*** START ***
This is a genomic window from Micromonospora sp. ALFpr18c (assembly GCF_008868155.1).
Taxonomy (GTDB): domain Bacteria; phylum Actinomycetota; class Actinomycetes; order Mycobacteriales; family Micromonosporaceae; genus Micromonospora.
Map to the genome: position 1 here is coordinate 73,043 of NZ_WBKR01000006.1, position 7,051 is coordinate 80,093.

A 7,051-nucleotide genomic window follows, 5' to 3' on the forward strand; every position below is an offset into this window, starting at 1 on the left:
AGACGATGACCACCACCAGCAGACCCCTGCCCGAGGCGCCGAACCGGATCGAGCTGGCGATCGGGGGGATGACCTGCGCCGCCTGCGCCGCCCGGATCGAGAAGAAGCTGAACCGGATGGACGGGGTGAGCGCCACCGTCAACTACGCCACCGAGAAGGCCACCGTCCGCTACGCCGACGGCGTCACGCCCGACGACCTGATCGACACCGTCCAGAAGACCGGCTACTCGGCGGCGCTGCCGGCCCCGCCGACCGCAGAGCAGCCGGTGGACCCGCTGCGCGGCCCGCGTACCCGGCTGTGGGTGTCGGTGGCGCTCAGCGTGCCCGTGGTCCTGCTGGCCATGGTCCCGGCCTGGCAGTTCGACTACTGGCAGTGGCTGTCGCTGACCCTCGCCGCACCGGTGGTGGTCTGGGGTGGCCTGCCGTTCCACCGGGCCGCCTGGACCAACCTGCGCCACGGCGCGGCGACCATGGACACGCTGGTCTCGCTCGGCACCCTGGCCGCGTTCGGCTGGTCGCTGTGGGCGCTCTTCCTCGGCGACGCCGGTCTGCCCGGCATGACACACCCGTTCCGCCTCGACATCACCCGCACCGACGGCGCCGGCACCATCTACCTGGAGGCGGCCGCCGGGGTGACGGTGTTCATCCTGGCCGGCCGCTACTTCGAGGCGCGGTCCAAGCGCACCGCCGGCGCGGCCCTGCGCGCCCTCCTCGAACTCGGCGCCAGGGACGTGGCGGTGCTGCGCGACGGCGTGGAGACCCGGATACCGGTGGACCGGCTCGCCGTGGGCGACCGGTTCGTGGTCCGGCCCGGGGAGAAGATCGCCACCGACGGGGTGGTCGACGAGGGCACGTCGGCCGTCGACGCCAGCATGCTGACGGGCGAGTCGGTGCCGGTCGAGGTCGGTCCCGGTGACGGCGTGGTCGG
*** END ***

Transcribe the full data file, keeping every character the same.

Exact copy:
This is a genomic window from Micromonospora sp. ALFpr18c (assembly GCF_008868155.1).
Taxonomy (GTDB): domain Bacteria; phylum Actinomycetota; class Actinomycetes; order Mycobacteriales; family Micromonosporaceae; genus Micromonospora.
Map to the genome: position 1 here is coordinate 73,043 of NZ_WBKR01000006.1, position 7,051 is coordinate 80,093.

A 7,051-nucleotide genomic window follows, 5' to 3' on the forward strand; every position below is an offset into this window, starting at 1 on the left:
AGACGATGACCACCACCAGCAGACCCCTGCCCGAGGCGCCGAACCGGATCGAGCTGGCGATCGGGGGGATGACCTGCGCCGCCTGCGCCGCCCGGATCGAGAAGAAGCTGAACCGGATGGACGGGGTGAGCGCCACCGTCAACTACGCCACCGAGAAGGCCACCGTCCGCTACGCCGACGGCGTCACGCCCGACGACCTGATCGACACCGTCCAGAAGACCGGCTACTCGGCGGCGCTGCCGGCCCCGCCGACCGCAGAGCAGCCGGTGGACCCGCTGCGCGGCCCGCGTACCCGGCTGTGGGTGTCGGTGGCGCTCAGCGTGCCCGTGGTCCTGCTGGCCATGGTCCCGGCCTGGCAGTTCGACTACTGGCAGTGGCTGTCGCTGACCCTCGCCGCACCGGTGGTGGTCTGGGGTGGCCTGCCGTTCCACCGGGCCGCCTGGACCAACCTGCGCCACGGCGCGGCGACCATGGACACGCTGGTCTCGCTCGGCACCCTGGCCGCGTTCGGCTGGTCGCTGTGGGCGCTCTTCCTCGGCGACGCCGGTCTGCCCGGCATGACACACCCGTTCCGCCTCGACATCACCCGCACCGACGGCGCCGGCACCATCTACCTGGAGGCGGCCGCCGGGGTGACGGTGTTCATCCTGGCCGGCCGCTACTTCGAGGCGCGGTCCAAGCGCACCGCCGGCGCGGCCCTGCGCGCCCTCCTCGAACTCGGCGCCAGGGACGTGGCGGTGCTGCGCGACGGCGTGGAGACCCGGATACCGGTGGACCGGCTCGCCGTGGGCGACCGGTTCGTGGTCCGGCCCGGGGAGAAGATCGCCACCGACGGGGTGGTCGACGAGGGCACGTCGGCCGTCGACGCCAGCATGCTGACGGGCGAGTCGGTGCCGGTCGAGGTCGGTCCCGGTGACGGCGTGGTCGG